An eerie spiral light show in the pre-dawn sky over Australia early Saturday prompted a flood of UFO reports to local news stations, but was likely just the remnants of a new private rocket launched by an American millionaire, according to Australian media reports.
The spiral appeared before sunrise on Saturday over New South Wales, Queensland and the Australia Capital Territory (ACT), with witnesses describing it as a "lollipop-type swirl," the Australia Broadcasting Corp. (ABC) reported.
"It had a distinct bright centre, much like a bright star, indicating an object shedding light trails, spiraling and fattening out from it," ABC quoted one witness, James Butcher of Canberra, as saying. "The effect lasted only two or three minutes, moving and descending quickly out of view."
Butcher said the spiral light appeared to have a yellow hue.
Another witness described the sky apparition as a "huge revolving moon," according to ABC.
But despite claims of otherworldly origins, the phenomenon was likely created by the new Falcon 9 rocket launched from Cape Canaveral, Fla., by Space Exploration Technologies (SpaceX), a California-based spaceflight company led by millionaire PayPal co-founder Elon Musk.
"The fact that you've got the rotation, the spiral effect, is very reminiscent of the much widely reported sightings from Norway and Russia last year, which both turned out to be a Bulava missile which was being adjusted in its orbit," Geoffrey Whyatt of the Sydney Observatory told ABC. "So possibly a rocket, I would say, having some sort of gyroscopic stability rocket fired on its side."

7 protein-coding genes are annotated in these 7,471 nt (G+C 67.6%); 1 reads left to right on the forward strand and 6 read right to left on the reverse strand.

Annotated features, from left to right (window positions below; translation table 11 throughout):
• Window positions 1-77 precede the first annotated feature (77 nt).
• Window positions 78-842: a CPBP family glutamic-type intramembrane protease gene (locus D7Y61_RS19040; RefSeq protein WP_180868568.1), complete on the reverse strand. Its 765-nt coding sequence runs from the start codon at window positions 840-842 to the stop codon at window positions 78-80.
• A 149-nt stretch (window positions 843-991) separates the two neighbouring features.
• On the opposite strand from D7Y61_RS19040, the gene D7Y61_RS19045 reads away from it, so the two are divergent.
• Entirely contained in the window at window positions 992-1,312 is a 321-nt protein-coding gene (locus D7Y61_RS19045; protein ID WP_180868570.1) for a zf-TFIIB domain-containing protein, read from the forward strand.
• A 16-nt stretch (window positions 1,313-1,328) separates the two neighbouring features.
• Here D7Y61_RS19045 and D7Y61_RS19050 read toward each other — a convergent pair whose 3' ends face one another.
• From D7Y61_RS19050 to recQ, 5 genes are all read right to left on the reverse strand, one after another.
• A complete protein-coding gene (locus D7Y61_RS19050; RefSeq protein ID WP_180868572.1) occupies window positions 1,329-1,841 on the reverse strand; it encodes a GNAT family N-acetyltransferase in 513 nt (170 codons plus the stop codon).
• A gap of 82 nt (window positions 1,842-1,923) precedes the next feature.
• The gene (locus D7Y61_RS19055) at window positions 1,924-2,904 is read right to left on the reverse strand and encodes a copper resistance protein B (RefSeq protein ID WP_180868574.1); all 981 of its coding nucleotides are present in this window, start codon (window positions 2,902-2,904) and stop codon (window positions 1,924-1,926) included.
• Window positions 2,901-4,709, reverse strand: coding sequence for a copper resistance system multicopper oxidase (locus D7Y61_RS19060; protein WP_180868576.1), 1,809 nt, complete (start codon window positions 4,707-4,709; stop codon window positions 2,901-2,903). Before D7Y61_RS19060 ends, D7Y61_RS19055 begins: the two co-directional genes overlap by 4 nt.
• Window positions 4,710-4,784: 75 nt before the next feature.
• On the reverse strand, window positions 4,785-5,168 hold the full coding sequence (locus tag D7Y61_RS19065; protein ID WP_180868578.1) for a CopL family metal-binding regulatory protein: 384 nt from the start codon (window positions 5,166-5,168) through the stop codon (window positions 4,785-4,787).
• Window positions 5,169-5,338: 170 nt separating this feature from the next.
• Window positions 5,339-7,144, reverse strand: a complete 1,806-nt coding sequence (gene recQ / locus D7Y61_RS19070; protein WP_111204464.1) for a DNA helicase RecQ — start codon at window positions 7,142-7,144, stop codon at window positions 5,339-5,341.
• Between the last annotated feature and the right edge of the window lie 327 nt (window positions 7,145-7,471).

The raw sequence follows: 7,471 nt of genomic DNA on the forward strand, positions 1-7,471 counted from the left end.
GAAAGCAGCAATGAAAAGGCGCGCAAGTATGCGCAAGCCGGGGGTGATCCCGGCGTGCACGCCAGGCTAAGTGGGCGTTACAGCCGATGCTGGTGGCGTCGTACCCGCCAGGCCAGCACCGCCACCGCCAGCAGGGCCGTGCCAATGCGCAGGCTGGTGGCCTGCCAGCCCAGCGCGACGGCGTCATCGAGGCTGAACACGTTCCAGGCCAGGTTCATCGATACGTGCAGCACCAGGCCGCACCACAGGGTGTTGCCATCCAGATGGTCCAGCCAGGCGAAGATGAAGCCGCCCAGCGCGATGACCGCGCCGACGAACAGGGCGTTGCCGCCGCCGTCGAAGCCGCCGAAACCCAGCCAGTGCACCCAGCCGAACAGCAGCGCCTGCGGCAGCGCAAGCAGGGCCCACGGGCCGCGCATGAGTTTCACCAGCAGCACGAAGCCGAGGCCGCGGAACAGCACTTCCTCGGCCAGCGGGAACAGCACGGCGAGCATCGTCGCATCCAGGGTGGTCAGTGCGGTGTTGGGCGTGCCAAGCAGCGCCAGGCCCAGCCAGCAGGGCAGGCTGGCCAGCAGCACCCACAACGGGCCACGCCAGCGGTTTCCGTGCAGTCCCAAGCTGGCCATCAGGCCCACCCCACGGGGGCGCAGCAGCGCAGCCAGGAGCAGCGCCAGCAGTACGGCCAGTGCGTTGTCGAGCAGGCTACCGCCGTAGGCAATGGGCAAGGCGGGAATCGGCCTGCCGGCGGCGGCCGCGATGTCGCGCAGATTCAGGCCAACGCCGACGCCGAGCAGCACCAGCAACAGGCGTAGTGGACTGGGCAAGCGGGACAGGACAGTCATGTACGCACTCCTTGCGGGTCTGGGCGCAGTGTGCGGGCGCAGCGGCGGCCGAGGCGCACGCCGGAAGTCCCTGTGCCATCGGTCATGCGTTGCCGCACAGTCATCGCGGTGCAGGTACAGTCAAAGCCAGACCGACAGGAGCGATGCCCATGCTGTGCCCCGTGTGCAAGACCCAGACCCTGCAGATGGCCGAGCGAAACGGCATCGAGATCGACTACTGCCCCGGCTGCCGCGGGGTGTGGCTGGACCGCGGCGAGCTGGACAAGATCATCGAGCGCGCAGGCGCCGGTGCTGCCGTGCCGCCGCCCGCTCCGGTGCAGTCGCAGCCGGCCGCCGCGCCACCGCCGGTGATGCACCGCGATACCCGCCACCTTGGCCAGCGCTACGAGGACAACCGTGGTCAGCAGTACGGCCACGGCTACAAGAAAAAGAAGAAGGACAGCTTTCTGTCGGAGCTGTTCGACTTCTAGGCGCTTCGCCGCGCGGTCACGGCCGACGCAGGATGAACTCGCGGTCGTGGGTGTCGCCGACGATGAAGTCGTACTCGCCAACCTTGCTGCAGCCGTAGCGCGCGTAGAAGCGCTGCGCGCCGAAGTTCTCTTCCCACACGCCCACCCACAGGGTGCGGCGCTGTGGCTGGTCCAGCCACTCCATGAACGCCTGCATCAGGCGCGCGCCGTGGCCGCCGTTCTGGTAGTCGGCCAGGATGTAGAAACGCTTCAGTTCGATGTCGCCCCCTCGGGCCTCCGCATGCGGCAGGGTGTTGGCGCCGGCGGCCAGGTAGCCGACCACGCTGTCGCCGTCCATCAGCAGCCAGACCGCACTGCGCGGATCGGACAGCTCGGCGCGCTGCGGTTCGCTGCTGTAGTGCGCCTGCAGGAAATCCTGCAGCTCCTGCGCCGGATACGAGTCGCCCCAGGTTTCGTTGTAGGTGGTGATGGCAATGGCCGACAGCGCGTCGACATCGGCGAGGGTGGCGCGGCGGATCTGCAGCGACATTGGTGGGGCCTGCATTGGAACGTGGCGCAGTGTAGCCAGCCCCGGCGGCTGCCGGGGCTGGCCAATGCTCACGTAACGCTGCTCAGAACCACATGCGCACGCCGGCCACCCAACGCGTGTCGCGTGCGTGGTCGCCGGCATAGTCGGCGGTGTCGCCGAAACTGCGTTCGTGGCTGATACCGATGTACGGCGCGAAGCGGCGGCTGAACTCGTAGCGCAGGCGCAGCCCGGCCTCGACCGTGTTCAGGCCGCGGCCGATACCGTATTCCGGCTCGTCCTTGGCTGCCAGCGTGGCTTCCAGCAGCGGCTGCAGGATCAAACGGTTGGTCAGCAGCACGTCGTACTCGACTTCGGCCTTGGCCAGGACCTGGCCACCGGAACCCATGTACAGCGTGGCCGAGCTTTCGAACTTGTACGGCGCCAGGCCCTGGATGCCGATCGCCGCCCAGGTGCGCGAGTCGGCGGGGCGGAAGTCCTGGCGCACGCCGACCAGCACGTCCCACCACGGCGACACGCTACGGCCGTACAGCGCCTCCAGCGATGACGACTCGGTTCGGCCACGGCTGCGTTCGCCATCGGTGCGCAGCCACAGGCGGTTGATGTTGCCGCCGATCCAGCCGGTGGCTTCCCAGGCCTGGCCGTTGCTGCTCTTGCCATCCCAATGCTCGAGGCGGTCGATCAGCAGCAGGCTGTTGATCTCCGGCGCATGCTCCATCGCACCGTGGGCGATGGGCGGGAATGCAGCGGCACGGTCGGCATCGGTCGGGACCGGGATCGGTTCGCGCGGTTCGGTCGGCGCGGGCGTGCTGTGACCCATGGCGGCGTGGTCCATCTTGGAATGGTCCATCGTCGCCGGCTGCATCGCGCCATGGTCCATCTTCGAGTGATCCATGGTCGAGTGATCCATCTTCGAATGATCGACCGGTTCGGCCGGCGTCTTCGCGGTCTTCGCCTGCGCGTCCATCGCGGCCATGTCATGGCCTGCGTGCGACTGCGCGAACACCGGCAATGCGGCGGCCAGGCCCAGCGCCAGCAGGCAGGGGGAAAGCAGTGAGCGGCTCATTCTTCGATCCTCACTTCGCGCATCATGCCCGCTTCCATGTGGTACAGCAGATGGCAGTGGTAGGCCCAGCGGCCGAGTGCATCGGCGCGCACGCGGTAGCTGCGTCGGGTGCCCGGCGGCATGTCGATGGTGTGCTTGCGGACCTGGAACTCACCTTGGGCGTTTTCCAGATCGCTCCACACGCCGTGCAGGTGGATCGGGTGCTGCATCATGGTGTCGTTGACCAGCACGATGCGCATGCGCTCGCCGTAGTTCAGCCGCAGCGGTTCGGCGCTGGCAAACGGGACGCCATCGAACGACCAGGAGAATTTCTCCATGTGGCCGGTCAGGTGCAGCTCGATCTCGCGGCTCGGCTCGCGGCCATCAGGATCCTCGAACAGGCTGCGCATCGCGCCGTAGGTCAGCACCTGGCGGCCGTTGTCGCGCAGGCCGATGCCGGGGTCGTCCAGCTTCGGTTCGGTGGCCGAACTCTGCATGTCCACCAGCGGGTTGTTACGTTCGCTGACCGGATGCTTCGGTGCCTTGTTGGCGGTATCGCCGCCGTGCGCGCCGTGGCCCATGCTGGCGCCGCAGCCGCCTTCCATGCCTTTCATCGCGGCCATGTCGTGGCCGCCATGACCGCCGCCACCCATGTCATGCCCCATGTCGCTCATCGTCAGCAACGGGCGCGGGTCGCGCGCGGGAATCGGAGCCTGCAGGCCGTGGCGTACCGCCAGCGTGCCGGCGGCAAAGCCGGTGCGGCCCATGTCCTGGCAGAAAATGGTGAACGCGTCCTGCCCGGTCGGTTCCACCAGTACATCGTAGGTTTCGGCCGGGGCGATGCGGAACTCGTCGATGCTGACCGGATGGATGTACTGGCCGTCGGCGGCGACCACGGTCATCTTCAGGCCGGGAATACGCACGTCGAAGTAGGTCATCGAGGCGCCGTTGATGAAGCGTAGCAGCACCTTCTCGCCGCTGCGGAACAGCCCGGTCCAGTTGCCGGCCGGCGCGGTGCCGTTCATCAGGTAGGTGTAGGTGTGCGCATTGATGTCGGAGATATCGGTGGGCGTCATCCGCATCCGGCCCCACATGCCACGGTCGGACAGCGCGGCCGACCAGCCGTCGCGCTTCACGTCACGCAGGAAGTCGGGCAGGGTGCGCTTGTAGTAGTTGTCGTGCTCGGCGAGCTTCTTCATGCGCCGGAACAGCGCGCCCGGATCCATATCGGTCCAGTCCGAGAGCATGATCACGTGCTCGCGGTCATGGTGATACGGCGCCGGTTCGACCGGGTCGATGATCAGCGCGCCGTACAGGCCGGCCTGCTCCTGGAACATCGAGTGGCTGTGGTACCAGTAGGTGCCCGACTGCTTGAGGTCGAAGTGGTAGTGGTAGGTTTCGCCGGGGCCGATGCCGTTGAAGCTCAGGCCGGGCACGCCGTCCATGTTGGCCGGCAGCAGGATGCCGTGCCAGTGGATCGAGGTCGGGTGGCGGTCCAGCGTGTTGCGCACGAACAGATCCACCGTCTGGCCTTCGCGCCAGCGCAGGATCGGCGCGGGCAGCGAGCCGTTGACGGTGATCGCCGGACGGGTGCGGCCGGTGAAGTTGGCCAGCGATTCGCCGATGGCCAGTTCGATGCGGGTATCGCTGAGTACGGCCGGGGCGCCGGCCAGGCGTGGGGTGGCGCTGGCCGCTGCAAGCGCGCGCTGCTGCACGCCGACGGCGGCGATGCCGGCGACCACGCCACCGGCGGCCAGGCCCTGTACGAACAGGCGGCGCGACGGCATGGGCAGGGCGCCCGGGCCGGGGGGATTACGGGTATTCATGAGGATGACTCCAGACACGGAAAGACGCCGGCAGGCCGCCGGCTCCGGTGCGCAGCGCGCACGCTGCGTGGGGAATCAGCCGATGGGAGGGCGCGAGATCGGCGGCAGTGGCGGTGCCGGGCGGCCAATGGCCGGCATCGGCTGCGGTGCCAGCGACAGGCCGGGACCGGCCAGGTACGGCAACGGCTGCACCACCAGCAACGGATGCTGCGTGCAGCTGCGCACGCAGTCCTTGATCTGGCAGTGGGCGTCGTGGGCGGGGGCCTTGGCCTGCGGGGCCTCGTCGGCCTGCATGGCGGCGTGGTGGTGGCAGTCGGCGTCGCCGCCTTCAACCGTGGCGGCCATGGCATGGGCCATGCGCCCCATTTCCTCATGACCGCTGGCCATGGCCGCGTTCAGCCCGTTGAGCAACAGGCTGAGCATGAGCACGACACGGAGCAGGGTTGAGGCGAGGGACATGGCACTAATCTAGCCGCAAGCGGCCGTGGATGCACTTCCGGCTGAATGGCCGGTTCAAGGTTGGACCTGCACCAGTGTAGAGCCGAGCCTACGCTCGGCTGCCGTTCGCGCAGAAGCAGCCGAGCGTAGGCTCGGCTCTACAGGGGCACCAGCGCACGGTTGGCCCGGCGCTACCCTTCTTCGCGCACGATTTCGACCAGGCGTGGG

The Bulava missile spiral occurred in December 2009 and also set off a flurry of UFO reports from observers on the ground, as well as resulting in spectacular photos.
It was Whyatt who suggested that SpaceX's first Falcon 9 rocket may be the source of the sky spiral, ABC reported.
The new Falcon 9 blasted off Friday afternoon from Cape Canaveral Air Force Station on a successful test flight that reached an orbit of about 155 miles (250 km) above Earth.
SpaceX plans to use the two-stage Falcon 9 rocket to launch its own Dragon spacecraft on unmanned cargo flights to the International Space Station for NASA under a $1.6 billion contract with the U.S. space agency.
Musk also hopes to add an emergency launch escape system to the 180-foot (55-meter) tall rocket and refit the Dragon spacecraft to launch astronauts into space.
NASA plans to retire its three aging space shuttles later this year after two final missions and rely on commercial spacecraft to send astronauts and cargo into orbit.
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